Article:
Factors Contributing to Pedophilia
Most experts maintain that pedophilia has its origins in childhood, where the developing young child is inundated by a variety of stimuli surrounding him including different people, activities, clothing and other objects that become associated with the child’s awareness of his own body and sexual response to certain stimuli. When body awareness and sexual response is associated with other children, and this association with children and related images is used repeatedly to stimulate sexual response, it often becomes difficult for the child as he matures to leaves these associations, images and responses behind as he physically and mentally matures. By the time he arrives into adulthood, he is a potential pedophile with a well-established sexual interest in children.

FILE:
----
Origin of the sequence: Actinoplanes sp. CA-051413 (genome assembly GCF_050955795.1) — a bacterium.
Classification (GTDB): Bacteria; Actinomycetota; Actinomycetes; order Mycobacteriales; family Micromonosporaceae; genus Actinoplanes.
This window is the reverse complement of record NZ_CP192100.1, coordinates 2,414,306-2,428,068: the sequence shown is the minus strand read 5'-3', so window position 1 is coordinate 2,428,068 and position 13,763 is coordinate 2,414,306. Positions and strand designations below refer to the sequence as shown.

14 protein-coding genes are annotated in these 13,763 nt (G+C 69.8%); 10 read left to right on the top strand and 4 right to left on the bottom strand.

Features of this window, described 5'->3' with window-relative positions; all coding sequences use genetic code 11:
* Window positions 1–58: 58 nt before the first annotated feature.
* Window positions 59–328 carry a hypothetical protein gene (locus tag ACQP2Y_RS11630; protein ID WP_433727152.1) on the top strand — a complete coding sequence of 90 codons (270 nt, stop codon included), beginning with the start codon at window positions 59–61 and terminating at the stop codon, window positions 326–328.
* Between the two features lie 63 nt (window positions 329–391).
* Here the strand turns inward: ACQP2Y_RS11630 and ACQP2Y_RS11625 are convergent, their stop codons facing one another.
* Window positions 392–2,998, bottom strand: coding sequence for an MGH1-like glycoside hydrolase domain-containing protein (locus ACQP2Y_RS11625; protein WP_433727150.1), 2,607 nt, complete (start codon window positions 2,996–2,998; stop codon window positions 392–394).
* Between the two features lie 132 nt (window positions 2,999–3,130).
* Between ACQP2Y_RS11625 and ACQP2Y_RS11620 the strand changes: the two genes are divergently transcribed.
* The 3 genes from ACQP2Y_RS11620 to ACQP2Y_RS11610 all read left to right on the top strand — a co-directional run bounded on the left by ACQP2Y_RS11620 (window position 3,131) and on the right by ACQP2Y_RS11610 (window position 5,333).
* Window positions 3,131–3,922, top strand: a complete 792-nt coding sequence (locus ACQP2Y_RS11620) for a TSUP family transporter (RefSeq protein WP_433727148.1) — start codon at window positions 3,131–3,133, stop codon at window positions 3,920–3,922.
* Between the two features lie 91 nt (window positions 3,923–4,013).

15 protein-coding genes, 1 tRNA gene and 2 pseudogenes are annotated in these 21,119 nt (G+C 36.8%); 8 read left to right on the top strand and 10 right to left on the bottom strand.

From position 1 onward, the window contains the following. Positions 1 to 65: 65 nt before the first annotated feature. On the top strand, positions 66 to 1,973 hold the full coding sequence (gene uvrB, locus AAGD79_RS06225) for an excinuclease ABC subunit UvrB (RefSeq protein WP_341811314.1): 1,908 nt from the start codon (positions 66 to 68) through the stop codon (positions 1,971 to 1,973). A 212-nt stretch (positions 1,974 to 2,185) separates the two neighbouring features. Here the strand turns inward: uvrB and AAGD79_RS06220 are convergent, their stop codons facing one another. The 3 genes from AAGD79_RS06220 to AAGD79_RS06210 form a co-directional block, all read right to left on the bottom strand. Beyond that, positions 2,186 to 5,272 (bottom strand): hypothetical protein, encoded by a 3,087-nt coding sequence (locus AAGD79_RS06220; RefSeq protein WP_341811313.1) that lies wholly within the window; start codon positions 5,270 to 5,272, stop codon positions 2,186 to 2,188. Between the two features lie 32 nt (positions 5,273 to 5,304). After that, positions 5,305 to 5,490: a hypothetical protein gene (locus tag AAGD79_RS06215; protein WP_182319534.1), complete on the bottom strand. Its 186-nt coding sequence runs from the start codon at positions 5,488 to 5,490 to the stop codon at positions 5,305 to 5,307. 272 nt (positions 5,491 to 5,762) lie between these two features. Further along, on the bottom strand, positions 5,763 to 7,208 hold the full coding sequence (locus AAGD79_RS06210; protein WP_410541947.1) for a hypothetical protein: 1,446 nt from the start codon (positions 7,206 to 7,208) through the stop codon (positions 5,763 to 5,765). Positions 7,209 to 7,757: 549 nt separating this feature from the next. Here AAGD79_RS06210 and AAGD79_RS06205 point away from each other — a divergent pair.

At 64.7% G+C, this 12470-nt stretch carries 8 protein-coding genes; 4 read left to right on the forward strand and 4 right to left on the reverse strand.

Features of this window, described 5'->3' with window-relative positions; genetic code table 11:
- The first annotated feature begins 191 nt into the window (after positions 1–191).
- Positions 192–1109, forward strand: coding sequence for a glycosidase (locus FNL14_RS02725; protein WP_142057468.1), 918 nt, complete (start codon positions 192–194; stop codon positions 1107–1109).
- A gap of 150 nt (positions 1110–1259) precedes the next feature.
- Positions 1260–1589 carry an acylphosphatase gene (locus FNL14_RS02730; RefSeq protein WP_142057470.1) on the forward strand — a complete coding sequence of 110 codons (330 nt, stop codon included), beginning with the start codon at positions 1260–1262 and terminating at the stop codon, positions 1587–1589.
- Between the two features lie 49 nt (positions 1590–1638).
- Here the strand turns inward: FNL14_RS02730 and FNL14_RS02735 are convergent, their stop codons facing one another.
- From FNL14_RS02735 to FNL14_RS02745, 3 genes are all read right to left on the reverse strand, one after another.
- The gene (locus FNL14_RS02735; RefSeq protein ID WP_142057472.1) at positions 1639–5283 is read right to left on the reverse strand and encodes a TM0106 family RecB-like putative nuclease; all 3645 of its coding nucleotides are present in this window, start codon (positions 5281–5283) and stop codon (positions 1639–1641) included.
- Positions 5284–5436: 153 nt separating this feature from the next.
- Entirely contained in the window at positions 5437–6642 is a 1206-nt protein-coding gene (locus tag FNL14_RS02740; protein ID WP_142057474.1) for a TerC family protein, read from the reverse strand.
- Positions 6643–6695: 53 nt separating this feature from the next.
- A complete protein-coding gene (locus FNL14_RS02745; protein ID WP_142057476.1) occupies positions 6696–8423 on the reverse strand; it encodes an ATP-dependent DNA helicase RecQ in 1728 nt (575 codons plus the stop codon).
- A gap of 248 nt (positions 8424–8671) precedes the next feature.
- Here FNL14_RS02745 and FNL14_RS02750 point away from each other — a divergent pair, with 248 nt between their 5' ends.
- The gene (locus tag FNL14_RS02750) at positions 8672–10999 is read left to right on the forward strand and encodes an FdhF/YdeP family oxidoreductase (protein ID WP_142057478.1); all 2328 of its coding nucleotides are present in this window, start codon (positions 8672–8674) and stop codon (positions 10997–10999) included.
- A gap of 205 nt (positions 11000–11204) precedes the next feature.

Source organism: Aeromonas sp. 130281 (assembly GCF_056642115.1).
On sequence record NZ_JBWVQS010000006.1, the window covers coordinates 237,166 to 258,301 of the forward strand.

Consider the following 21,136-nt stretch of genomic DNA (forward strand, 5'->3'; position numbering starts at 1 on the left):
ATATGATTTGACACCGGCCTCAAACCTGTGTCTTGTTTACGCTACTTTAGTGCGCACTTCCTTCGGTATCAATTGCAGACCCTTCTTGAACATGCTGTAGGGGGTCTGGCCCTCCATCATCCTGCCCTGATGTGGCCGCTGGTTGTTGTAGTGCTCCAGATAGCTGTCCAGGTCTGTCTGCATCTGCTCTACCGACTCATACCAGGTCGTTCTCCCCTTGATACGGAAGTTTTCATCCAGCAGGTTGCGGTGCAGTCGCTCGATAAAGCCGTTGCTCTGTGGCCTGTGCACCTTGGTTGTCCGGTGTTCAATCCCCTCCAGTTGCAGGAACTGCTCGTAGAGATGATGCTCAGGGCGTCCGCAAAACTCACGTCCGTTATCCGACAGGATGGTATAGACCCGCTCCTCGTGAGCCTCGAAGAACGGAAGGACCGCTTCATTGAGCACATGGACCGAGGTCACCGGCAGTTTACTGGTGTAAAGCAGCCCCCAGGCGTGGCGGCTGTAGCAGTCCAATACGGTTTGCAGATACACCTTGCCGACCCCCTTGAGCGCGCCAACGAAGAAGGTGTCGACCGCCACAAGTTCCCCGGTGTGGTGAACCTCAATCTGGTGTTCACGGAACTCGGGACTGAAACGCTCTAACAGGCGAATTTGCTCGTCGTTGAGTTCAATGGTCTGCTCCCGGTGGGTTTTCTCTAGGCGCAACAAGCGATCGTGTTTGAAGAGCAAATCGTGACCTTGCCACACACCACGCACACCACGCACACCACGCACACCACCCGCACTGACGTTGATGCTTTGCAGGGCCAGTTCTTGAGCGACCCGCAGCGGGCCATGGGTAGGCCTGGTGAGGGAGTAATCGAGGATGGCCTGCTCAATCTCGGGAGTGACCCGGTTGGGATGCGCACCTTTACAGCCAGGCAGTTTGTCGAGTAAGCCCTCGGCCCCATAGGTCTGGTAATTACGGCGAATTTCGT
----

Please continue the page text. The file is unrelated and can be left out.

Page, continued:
Although many sources suggest that the experience of sexual abuse in childhood contributes to the development of pedophilia in adulthood, this claim is countered by the fact that as many as 25% of all females and 10% of all males will have experienced child sexual abuse by the age of 18, which suggests that a much greater number of pedophiles would exist in American society if child sexual abuse contributed to the development of pedophilia. In fact, the research shows identifiably lower percentages of pedophiles in both male and female populations. It is important to note however that child sexual abuse has been found to influence the gender of the child that the pedophile targets for victimization, with the research revealing that only 24% of those pedophiles who report that they were sexually abused as children targeting girls while 40% of those who target boys reporting that they were sexually abused as children.